Book – Sapiens
Author – Yuval Noah Harari
In Sapiens, Dr Yuval Noah Harari spans the whole of human history, from the very first humans to walk the earth to the radical – and sometimes devastating – breakthroughs of the Cognitive, Agricultural and Scientific Revolutions. Drawing on insights from biology, anthropology, paleontology and economics, he explores how the currents of history have shaped our human societies, the animals and plants around us, and even our personalities. Have we become happier as history has unfolded? Can we ever free our behaviour from the heritage of our ancestors? And what, if anything, can we do to influence the course of the centuries to come? – Goodreads Synopsis
A big part of this book is experience the evolution of humans through the biggest turning points that we had in our shared history. Dr. Harari breaks these down into four major turning points, with three of them being dubbed “Revolutions”.
- The Cognitive Revolution
- The Agricultural Revolution
- The Unification of Humankind
- The Scientific Revolution
Now I could go into all of them like a boring school assigned book report, but let me just tell you now that all of these turning points are completely fascinating and worth reading up on.
I guess if you really want the Chaz version of each one here you go:
- Hey we can think!
- Hey we can plant!
- Hey we can work together!
- Hey we can science!
(Now you know why I never made it in academia…)
One of the greatest accomplishments of Sapiens, is that it helps you put everything into perspective. It is hard to do this day in age, but Sapiens really helps to pull everyone back down and ground them. Dr. Harari goes in at length about how humans have this remarkable gift to create fiction.
That fiction comes in all forms, but focuses on some controversial topics that a lot of people would like to ignore. This include the social constructs of religion, marriage, capitalism and other ideologies, etc. (Or religion if you follow Dr. Harari’s thinking of capitalism.) Thanks to this book, I even made the mistake of telling my awesome girlfriend “Hey, it says here marriage is a social construct! How true is that!” (On a side note, if any of you know a good marriage counselor please send them my way now.)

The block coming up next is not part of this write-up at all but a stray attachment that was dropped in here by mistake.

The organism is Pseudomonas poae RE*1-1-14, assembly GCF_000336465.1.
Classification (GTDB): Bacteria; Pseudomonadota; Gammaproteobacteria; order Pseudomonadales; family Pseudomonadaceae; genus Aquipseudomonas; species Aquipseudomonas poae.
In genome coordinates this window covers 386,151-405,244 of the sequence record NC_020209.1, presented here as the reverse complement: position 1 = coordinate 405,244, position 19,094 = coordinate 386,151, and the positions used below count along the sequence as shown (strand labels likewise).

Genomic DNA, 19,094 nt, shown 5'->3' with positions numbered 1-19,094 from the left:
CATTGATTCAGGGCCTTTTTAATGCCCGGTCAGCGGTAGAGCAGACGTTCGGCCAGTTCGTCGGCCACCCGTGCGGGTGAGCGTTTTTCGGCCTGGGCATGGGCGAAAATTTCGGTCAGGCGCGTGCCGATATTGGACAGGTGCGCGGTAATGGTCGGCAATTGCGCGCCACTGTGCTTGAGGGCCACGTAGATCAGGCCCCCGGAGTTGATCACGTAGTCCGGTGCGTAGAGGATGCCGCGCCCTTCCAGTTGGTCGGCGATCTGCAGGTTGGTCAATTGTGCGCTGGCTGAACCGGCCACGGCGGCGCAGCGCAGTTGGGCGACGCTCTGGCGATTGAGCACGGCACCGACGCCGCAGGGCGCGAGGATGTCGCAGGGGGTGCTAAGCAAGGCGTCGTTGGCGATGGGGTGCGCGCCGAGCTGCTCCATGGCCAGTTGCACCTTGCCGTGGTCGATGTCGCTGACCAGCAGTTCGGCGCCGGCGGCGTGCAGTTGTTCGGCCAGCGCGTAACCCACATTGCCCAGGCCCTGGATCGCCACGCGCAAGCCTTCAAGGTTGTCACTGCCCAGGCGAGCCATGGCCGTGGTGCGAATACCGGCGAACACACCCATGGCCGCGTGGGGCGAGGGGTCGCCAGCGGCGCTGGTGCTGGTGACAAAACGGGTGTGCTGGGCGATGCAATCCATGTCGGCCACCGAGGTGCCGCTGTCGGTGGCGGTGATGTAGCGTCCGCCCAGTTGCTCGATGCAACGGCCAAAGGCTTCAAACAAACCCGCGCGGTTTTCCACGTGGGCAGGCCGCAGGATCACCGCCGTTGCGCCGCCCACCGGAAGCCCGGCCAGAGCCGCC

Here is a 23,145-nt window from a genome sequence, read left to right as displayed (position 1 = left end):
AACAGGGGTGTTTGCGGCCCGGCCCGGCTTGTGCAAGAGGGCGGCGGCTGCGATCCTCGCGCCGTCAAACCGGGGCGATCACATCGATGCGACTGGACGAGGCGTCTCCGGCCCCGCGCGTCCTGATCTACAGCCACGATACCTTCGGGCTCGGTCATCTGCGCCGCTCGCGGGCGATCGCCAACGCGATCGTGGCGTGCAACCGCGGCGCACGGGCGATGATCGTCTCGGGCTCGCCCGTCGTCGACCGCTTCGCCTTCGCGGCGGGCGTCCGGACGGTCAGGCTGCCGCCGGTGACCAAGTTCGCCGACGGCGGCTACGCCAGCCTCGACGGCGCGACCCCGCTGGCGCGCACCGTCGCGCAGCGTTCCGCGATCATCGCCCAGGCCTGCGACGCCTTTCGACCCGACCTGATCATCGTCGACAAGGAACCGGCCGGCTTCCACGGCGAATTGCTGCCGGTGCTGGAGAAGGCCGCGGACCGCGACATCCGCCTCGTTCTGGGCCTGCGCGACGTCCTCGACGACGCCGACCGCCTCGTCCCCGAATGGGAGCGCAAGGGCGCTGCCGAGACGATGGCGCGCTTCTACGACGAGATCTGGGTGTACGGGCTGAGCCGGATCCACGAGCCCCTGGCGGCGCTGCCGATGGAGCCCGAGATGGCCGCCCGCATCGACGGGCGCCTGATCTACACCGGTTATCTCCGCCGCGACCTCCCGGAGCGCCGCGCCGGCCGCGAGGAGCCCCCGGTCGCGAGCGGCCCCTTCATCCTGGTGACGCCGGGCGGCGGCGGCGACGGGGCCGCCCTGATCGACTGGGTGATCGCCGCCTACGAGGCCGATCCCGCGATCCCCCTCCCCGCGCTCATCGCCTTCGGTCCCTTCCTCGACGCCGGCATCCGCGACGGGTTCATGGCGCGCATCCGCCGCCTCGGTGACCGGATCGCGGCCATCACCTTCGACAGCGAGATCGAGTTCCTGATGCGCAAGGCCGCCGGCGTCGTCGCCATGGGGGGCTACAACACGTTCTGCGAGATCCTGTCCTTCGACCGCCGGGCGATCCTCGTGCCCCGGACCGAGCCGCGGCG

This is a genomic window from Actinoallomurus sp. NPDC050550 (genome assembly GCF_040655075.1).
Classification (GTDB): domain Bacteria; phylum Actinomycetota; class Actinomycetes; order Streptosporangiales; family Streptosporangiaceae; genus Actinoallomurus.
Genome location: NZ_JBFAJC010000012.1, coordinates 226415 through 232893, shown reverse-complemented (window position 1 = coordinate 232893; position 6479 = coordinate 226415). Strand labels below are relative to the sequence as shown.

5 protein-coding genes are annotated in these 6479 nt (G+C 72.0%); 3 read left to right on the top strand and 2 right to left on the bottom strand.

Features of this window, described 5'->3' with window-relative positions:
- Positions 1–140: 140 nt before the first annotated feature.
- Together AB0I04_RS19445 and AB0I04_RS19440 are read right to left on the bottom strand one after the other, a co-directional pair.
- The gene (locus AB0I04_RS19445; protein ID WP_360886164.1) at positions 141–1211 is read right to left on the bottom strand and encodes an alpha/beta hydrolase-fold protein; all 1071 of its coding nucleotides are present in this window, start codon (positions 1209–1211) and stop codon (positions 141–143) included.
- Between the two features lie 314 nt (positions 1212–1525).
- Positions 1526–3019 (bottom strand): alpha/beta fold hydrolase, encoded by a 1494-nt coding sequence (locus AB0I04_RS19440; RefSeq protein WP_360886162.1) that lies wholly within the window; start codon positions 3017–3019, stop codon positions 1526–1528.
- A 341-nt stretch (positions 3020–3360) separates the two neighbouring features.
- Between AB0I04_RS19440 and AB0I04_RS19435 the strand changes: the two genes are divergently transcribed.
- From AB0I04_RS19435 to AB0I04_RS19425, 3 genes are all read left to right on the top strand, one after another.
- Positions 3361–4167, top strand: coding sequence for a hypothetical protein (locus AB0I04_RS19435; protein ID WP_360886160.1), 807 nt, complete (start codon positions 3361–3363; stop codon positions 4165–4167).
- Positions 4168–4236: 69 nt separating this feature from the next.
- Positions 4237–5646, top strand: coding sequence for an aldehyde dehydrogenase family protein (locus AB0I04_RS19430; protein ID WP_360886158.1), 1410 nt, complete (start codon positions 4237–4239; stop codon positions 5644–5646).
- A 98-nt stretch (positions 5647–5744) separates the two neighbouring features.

The Human Story
One of the most fascinating takeaways from this novel was: Where do we go from here? Now I know that Dr Harari has written another novel after this one that goes more in depth into that (Which I am excited to read!), but I could not shake the thoughts long after I finished this book. There are so many fascinating things that he brings up that it is impossible to not think about them. Are we going to create a new species of sapiens by genetically engineering? Has it already started to happen? It really makes you think where this species has come and where it is going. What will the legacy be?
Should I Read It?
This novel has received amazing acclaim from some of the worlds most influential people, and for good reason. Sapiens should be read by everyone at some point. Even if you don’t agree with everything that is presented in this book, it is 100% worth the read. My post does not do the book justice, mostly because it would be who knows how long with trying to unpack everything that Sapiens has.
Mixing in nonfiction is good for you anyways.
“How many young college graduates have taken demanding jobs in high-powered firms, vowing that they will work hard to earn money that will enable them to retire and pursue their real interests when they are thirty-five? But by the time they reach that age, they have large mortgages, children to school, houses in the suburbs that necessitate at least two cars per family, and a sense that life is not worth living without really good wine and expensive holidays abroad. What are they supposed to do, go back to digging up roots? No, they double their efforts and keep slaving away.”
– Depressing quote to finish the post.